For a few minutes, allow yourself to put old ideas and former thoughts aside. A year ago after attending a medical oncology meeting, I decided to begin my “cannabis in cancer” education. I was energized after meeting and speaking with an amazing nurse who has been researching the biology of cannabis, the genetics of cancer tumors, speaking with experts around the world and working with other medical clinicians who are trying to decipher the specifics of how to use cannabis in the treatment of many types of cancer. I can tell you there is a lot out there! I have been reading journal articles in American Association for Cancer Research, Cancer, Cell, the Journal of Pharmacology and Therapeutics and more. I have learned a lot from the pre-clinical and increasing clinical research and from the citizen scientist as well. Research is increasing in the area of cannabis medicine but yes, we still need more. As an oncology care provider, nurse, doctor, and perhaps pharmacist, you might find it amazing to know the number of hours patients and their caregivers have spent researching, conferring, and educating themselves and others about medical cannabis. As of now, over half of the states in the US have medical cannabis laws, an additional 16 have CBD only laws and 6 states are in the process of starting programs reflecting changes in their medical cannabis laws (http://norml.org/legal/medical-marijuana-2). There are many social media sites that help and support people with illness considering the use of cannabis in their treatment.
In a recent article by Steven Pergam, MD and colleagues, patients discuss their desire to be able to discuss medical cannabis with their oncology team. In an effort to foster this conversation, I would have you consider these 5 facts.
“Cannabis is not a panacea. It’s science. It’s a beautiful amazing plant and I’m so grateful that we have it, but I don’t pray to the cannabis plant any more than I pray to my thyroid medication. It’s all chemistry.”
- Mara Gordon, Aunt Zelda’s
1) There are many issues around cannabis! The history, the politics, the understanding of how the endocannabinoid system works, the challenges with research, the plant and it’s genetics and variety of strains, and much more. Will you take some time to start “tabla raza” and consider the science, the chemistry and the potential patient benefits?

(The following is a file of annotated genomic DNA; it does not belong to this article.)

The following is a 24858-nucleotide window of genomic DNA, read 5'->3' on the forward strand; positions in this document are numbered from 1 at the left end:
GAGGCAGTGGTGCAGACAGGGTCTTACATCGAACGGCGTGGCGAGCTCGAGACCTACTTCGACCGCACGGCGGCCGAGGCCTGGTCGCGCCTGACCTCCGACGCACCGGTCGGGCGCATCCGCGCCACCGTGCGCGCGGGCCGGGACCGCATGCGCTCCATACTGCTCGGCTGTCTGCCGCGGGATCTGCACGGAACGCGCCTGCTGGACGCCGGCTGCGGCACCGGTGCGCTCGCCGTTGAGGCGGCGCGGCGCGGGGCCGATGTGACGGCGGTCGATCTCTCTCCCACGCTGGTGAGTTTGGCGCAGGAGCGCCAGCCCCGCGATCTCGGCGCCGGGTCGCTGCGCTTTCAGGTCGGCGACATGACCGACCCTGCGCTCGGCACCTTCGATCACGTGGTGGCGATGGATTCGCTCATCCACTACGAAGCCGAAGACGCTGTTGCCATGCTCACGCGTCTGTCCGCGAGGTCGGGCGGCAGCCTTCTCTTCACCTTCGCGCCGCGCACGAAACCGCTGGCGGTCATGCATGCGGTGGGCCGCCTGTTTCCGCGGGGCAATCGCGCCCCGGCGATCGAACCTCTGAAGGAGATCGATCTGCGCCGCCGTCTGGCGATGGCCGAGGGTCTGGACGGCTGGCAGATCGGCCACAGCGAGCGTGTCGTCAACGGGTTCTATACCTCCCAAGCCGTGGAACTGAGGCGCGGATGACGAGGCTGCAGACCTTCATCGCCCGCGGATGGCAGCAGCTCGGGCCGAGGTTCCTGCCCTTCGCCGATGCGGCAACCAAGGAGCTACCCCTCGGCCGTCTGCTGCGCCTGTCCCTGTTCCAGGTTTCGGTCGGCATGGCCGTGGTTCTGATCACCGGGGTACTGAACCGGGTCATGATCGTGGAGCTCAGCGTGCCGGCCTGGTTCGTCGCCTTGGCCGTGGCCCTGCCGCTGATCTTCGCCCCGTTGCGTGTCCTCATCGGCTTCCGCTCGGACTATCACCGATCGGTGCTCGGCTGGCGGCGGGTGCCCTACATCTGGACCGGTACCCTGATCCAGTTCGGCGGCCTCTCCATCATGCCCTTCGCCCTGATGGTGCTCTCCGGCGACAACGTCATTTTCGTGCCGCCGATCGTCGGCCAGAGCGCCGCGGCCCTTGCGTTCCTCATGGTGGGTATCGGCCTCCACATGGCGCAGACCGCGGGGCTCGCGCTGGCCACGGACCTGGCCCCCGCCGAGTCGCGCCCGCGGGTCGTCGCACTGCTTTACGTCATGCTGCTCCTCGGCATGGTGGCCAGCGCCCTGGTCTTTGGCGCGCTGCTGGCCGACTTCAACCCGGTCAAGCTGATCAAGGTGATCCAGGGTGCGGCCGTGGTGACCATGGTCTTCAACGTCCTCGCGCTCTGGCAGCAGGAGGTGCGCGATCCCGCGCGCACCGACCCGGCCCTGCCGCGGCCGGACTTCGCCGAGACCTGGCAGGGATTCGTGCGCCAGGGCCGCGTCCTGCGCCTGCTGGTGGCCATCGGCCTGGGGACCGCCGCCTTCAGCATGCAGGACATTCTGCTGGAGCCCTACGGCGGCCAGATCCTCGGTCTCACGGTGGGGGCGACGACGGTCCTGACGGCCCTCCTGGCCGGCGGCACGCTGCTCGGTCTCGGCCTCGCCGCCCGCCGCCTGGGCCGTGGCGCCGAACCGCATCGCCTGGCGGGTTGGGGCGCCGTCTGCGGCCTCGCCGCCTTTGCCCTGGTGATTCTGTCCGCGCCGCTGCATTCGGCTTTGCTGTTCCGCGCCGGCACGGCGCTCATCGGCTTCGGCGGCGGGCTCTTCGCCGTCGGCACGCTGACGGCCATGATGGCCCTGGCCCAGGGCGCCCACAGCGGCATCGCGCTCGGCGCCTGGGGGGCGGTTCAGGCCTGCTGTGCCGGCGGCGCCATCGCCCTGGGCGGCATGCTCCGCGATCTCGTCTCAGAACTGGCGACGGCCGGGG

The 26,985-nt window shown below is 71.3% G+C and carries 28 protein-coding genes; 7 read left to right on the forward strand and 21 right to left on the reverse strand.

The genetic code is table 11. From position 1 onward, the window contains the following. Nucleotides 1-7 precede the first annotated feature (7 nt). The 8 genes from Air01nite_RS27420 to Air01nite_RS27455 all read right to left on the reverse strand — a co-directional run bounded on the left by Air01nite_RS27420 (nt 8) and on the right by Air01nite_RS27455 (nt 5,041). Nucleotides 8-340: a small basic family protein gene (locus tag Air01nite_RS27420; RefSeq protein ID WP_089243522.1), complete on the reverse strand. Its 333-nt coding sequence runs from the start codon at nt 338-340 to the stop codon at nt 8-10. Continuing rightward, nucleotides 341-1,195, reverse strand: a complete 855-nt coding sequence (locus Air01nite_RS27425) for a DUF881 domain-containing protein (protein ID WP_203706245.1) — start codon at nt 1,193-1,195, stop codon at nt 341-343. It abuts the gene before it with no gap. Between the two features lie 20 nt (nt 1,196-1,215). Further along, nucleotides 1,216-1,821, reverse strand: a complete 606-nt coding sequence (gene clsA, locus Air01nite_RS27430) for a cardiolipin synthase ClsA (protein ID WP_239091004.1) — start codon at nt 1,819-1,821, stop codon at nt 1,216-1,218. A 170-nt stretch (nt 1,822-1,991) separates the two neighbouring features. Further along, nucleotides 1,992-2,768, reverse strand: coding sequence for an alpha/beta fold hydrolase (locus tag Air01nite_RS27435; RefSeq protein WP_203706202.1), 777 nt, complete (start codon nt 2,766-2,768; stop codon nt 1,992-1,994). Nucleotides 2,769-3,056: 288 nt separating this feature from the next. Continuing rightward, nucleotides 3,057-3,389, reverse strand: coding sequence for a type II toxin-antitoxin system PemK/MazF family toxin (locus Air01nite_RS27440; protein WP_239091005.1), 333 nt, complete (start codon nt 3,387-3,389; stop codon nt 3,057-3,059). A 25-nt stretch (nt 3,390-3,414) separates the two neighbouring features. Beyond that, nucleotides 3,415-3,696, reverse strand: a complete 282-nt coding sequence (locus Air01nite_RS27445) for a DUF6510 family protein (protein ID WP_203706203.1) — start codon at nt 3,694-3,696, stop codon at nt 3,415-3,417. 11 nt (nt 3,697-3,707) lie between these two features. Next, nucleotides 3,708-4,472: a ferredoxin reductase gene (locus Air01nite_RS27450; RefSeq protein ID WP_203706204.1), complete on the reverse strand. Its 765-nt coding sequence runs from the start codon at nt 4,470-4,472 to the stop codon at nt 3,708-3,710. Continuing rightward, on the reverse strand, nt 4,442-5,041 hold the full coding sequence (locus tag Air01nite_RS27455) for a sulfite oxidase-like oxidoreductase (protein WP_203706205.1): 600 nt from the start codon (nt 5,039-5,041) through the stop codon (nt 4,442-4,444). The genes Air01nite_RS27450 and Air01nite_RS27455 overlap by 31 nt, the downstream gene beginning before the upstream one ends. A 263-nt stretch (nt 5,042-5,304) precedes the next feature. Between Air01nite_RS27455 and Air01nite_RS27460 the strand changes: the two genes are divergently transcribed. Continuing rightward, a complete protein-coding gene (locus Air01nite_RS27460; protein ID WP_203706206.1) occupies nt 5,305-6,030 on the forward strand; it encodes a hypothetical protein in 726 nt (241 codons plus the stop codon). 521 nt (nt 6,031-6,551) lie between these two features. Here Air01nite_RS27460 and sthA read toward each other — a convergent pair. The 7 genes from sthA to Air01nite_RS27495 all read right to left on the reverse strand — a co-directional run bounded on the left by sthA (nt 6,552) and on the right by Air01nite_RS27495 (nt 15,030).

2) If there was a substance that demonstrated capacities to limit inflammation, cell proliferation, cell survival, invasion, metastasis, angiogenesis and the stem-like potential of cancer stem cells would you find out more?
3) If there was a substance that in pre-clinical research and increasingly clinical research that offered hope to patients with bladder cancer, brain tumors, breast cancer, prostate cancer, lung cancer, pancreatic cancer, colon cancer and blood cancers would you investigate?
4) If you knew that there are thousands and thousands of patients and their loved ones, in this country and around the world, trying to find out more about how cannabis might or might not be helpful to their specific cancer, where to go to for information and guidance, trying to figure out dosing, many wanting to experience benefit of cannabis without the psychoactive effects, would you be interested in advocating for more research? For rescheduling cannabis?
5) While there is research demonstrating the efficacy of cannabis in symptom management for the side effects of cancer therapies (American Cancer Society statement), if there was a substance that might also provide neuroprotective effects and relief from the suffering from GVHD, bone pain related to treatments or metastatic disease, aid in sleep and perhaps even well-being would you want to know more?
Oncology professionals are constantly called to remain up to date on the research and what might be serve their patients. Over the last few years we have witnessed new and amazing therapies that impact cancer progression and growth. I know that oncology professionals want to provide their patients and their patients’ caregivers with the best care possible and to advocate for on-going research and improved clinical outcomes. I know that oncology providers are so very busy and there is always so much to learn. As a health care professional and patient advocate, please consider educating yourself about medical cannabis. Consider finding some medical professionals who might serve as a resource or as a consultant. Consider participating in requesting the rescheduling of cannabis – the FDA is receiving comments until April 23. You might find that patients from many walks of life are requesting the conversation.
I have included resources below that I hope you find useful. This is an area that will be changing quickly and I feel grateful for the scientist and citizen researchers that are helping to define what may be possible, and what is not advisable, for the use of cannabis in cancer care as well as other medical conditions. Feel free to contact me for more information.
Always welcoming curiosity and wishing you the same,